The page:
In 2016, the winemaker and his team began producing wines in Margaret River in Western Australia. Two years later, they bought an estate, Gladstone Vineyard, on New Zealand’s North Island. “[These] locations are great for the varietals [like pinot noir or rosé] I’m inspired by and like to drink,” he says. “New Zealand was our first choice for a vineyard as it is a sustainable, high-quality focused grape producing country – clean, green and premium.”
It’s a giant leap forward for the young man, who first bottled 100 cases of wine and now produces over 10,000 cases each year across five regions in three countries with more in the pipeline.
Looking ahead, McDougall will continue to manage his own vineyards or buy grapes from local growers and use contract winemaking facilities. “We like to keep a balance,” he says. “For big volume stuff, we use growers. For our more premium products, particularly in New Zealand, we try to have full meticulous control over our sites.”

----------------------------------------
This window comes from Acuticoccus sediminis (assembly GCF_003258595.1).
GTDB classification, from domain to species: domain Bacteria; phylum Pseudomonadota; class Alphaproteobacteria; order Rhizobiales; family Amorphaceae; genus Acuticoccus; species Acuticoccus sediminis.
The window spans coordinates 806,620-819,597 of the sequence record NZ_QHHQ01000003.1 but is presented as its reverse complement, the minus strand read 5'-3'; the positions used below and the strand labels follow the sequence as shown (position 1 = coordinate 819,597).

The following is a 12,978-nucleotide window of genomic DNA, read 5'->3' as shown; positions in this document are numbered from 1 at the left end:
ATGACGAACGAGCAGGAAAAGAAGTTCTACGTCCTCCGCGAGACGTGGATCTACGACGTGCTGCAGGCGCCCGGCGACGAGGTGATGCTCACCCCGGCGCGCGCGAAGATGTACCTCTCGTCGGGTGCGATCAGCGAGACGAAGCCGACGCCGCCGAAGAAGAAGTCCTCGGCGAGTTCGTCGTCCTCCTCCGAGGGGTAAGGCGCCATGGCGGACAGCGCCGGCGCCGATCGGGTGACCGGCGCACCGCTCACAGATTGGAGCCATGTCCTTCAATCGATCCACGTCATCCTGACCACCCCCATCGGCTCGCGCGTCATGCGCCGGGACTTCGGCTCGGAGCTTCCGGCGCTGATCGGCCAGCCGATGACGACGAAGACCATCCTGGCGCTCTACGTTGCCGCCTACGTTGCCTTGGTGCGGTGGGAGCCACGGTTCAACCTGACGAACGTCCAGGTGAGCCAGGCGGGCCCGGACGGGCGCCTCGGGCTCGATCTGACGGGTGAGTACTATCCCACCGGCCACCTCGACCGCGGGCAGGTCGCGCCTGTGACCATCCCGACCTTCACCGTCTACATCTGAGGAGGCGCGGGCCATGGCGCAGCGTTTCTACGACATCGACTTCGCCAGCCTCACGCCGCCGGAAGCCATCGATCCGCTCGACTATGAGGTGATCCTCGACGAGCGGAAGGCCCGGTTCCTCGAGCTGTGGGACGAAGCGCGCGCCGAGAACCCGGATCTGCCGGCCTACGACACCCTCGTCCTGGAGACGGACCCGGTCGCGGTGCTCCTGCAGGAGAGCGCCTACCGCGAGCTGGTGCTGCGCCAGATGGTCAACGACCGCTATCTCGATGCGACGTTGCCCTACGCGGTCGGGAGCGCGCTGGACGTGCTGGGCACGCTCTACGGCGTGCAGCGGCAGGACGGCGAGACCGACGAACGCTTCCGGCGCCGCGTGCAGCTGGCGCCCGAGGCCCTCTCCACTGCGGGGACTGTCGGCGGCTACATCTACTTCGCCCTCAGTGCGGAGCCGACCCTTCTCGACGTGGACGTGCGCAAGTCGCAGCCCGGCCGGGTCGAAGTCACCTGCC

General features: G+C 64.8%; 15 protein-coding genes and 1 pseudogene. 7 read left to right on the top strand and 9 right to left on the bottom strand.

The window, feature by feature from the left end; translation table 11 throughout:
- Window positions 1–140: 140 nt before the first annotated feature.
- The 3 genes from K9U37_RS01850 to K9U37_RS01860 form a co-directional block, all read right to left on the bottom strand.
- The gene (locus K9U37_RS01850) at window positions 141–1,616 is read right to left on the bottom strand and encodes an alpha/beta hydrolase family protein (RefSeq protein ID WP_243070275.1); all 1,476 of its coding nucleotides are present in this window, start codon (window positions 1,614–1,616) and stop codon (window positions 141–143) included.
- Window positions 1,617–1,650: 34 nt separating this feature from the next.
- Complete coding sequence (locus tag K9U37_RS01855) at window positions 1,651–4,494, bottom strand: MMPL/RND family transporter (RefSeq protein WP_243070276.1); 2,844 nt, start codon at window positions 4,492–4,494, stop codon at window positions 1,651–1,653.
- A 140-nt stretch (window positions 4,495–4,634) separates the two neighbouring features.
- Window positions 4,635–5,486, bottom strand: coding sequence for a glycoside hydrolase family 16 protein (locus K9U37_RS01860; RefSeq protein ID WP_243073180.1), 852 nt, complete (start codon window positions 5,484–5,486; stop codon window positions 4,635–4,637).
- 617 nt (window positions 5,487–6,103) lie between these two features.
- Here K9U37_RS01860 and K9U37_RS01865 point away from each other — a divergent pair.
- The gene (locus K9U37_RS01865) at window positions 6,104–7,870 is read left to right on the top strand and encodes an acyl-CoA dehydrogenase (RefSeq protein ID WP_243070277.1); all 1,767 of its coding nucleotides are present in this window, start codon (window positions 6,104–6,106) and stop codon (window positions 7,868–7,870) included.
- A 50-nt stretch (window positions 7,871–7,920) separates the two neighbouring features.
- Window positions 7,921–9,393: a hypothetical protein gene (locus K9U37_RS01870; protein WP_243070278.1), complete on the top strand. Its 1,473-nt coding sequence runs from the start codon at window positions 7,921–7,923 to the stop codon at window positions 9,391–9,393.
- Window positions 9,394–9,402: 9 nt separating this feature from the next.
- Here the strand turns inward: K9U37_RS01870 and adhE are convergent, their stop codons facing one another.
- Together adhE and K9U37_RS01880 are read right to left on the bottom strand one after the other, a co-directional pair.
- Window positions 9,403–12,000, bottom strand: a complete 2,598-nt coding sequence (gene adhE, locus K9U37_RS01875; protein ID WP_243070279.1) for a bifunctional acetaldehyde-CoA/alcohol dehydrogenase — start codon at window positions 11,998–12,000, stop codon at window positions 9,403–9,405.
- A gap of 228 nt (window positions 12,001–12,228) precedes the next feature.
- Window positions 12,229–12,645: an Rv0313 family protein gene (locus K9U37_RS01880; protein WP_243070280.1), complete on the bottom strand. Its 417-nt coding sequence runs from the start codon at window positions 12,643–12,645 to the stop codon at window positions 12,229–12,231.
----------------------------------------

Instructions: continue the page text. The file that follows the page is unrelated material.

Working away from his wineries has been the new normal for McDougall ever since the Covid-19 pandemic began in early 2020. “The past two years have been a bit leaner in terms of our operating scale,” he says. “We took the time to tighten things up, work on the customer service side of things and regenerate our content, logos and branding.”
McDougall has also taken advantage of being stuck in Macao – where he has lived for nearly a decade with his wife and two young boys – to spend more time cultivating relationships with his Chinese distribution market. “I’ve been spending more time in China these past two years,” he says. “I go to trade expos and host events and tastings. None of my competitors can currently get in, so people are really receptive to getting to know our brands more.”
Last month, The Flying Winemaker’s Margaret River cabernet sauvignon won the tender for Qantas’ business class red wine, which will be available from June 2022 – a promising start to the year for McDougall and his company. “Australia has just opened its borders, and international and interstate travel is back into play,” he says. “We’re really proud to have our wine in the skies.”
And with that, The Flying Winemaker will literally be taking off around the world, once again.